To Build or Not to Build: Decision-Making for Starting a New Product
When it comes to difficult decisions, we often wish someone who has walked the path could advise us ahead of time or that we could coach our younger selves all the way from the future. One of the above isn’t possible today. But, hopefully, when it comes to whether or not to build a new product, the framework below can serve as the insight you need when going through the decision-making process.
I have just gone through that process myself, so it’s fresh in my mind as I write this. I’m a product manager at Sling, a software-as-a-service (SaaS) solution in the deskless small- and medium-sized business (SMB) space. A few months back, we started evaluating whether adding another product (Inch, a task management tool) to our current offering (consisting of just Sling, which is in the growth stage) would make sense.
So we had to decide: Should we expand the existing product with the functionality of the new concept, build a new product from scratch, or just scrap the idea altogether?
To Build, to Expand, or to Scrap?
Here are the steps we took to answer the question:
- Get specific about the concept.
- Get clarity about who it is for.
- Understand if there is a strong need for the concept.
- Understand the potential size of the market.
- Evaluate if we have the right team to bring that concept to market.
While the process might look quite linear, it isn’t as sequential, and the information might come at you in a different order. It may even come in a disorderly manner — one piece at a time or all at once.
For example, in our case, the concept for Inch was born from the need that a few of our existing Sling users were interested in a different work management process than what Sling provides. And only later were we able to get clarity on the concept itself and the use case it would address.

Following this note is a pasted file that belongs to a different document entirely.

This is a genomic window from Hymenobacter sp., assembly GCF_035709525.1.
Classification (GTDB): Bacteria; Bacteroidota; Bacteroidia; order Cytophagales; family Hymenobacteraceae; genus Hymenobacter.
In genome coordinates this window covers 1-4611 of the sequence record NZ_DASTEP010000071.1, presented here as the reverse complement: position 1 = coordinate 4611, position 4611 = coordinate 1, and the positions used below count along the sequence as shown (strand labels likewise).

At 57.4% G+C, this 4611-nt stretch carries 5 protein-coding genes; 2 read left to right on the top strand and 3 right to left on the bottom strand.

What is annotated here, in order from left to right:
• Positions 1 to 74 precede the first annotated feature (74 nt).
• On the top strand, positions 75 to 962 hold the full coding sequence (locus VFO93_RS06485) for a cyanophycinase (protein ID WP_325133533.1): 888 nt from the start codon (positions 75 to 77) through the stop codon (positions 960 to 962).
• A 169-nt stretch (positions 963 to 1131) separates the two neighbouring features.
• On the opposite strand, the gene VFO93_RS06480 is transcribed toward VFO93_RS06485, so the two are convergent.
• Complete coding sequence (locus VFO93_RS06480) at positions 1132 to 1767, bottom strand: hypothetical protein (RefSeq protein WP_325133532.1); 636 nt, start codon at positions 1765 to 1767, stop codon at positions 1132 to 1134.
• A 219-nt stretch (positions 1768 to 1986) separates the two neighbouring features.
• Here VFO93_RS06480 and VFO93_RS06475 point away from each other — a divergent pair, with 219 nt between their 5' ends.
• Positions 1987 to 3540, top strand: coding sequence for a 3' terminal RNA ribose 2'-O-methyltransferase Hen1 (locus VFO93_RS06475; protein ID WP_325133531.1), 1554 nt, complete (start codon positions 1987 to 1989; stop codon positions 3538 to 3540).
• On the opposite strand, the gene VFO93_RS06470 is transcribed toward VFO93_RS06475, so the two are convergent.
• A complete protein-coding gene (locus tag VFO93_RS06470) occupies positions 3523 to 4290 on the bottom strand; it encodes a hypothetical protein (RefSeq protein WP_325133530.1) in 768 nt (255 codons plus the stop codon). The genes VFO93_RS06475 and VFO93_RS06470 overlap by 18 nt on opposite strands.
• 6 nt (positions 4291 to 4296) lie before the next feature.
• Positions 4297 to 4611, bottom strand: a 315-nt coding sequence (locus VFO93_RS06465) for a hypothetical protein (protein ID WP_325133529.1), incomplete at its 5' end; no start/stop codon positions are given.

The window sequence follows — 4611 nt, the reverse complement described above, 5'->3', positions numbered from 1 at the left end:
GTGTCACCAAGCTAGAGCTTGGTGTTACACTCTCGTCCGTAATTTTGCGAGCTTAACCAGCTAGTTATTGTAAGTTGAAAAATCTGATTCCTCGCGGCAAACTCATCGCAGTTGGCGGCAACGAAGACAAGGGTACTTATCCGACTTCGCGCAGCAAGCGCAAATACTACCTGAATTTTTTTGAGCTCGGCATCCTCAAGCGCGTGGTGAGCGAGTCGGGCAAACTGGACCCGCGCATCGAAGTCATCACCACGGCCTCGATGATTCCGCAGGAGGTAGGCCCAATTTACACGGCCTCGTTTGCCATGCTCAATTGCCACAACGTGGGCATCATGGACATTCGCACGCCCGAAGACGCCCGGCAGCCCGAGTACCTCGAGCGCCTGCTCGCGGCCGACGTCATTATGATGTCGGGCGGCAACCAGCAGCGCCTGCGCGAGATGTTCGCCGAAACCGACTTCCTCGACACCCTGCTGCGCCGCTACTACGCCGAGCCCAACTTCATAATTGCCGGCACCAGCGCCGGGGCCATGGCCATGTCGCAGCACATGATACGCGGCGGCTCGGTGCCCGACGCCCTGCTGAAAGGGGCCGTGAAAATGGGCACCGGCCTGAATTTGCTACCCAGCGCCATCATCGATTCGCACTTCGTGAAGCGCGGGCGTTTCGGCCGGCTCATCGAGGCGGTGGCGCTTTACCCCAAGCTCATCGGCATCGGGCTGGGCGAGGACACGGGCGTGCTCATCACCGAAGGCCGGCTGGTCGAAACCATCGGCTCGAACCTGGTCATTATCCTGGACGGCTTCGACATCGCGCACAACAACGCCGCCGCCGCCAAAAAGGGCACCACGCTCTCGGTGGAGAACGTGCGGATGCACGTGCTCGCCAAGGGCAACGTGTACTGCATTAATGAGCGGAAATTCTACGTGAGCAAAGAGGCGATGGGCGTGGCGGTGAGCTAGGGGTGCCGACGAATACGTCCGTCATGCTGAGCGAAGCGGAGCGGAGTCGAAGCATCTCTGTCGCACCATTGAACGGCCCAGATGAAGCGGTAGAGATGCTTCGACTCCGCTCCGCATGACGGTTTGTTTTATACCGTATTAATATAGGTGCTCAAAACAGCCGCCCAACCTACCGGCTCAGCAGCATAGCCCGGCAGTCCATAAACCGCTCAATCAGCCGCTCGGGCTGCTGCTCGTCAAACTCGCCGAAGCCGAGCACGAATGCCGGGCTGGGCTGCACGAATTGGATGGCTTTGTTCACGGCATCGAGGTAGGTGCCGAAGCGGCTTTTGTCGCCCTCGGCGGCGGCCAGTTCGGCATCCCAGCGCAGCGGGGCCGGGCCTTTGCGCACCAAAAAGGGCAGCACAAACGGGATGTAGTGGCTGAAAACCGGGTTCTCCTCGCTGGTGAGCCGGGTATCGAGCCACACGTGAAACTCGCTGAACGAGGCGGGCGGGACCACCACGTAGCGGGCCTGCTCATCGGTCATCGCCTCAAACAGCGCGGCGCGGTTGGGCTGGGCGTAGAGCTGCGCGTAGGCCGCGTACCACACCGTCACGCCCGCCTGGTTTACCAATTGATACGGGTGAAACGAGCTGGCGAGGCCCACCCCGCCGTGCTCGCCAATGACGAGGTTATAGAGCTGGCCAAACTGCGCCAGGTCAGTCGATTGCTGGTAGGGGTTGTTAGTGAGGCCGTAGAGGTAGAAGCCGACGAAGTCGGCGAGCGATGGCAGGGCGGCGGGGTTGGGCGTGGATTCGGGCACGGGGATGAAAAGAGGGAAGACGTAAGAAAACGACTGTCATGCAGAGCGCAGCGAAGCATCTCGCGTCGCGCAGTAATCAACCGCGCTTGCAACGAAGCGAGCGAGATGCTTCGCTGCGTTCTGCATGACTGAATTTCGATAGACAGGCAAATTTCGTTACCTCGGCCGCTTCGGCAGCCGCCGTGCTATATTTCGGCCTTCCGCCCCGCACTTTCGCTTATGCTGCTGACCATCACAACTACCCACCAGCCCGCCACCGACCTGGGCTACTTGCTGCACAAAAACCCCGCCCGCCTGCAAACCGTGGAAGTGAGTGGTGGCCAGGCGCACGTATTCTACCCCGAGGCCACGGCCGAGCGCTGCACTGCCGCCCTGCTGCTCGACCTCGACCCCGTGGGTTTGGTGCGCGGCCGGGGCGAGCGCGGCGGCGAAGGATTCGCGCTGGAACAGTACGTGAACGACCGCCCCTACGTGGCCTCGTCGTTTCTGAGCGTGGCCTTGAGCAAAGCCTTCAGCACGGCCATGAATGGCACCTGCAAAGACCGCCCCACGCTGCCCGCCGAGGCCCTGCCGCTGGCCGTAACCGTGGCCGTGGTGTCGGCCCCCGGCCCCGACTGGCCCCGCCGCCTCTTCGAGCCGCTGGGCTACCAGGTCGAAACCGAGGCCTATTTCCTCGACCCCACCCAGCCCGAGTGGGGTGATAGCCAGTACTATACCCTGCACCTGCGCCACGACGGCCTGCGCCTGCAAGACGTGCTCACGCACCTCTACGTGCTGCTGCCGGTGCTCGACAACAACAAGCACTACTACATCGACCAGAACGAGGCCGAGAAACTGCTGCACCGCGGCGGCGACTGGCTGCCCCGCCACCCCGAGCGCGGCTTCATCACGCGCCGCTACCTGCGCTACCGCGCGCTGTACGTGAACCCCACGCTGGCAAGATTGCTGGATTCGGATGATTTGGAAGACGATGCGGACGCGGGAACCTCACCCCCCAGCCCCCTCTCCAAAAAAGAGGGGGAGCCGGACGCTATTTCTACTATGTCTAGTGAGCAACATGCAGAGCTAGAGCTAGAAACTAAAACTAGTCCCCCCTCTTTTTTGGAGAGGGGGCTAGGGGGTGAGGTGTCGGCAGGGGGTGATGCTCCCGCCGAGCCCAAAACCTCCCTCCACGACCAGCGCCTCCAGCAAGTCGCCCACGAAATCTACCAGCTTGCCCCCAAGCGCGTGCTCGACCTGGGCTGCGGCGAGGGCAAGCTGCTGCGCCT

Get Specific About the Concept
You might have only a snippet of an idea or you might have a well-thought-out concept detailing all the features. Regardless, you have to spend time thinking about what that product does and what needs it solves and do research on available solutions to define how yours would be different. This all will be handy once you start communicating about your future product internally and externally.
What helped us focus and make rapid progress at this stage was a deadline for a tech innovation grant that we decided to apply for. It had all the structure and the questions to lead us through the concept development for Inch, and, while we didn’t get the grant, the pressure of the deadline made us prioritize this initial work over other tasks and get further along with the concept definition than we would have left on our own.
Ideally, you don’t develop a concept in isolation on a whiteboard. Talking to people and understanding their struggles in the area you are creating your solution for could lead to specific insights and micro-pivots that would eventually position your concept to be more successful sooner, which means you might actually see it through to a minimum viable product (MVP) and further.
The advantage we had at this stage was that we already had a user base to tap into through Sling. We primed our customer support team to recognize use cases relevant for the new product and reached out with questions whenever there was a match. A bunch of conversations later, that turned into calls, and sometimes into recorded and shared video testimonials. We were able to get an understanding of how these future customers organize their employees’ work today, what is causing friction and frustration, as well as what is absolutely necessary for that process to run smoothly. Through these conversations, we uncovered information holes too — product areas and decisions we had not considered yet.
Do not think that if you like the idea yourself it’s perfect for your future customers too. Talk to them and let them shape the product outlines for you and with you. Understand your customers deeply, as only then will you be able to provide meaningful solutions, rather than bare features.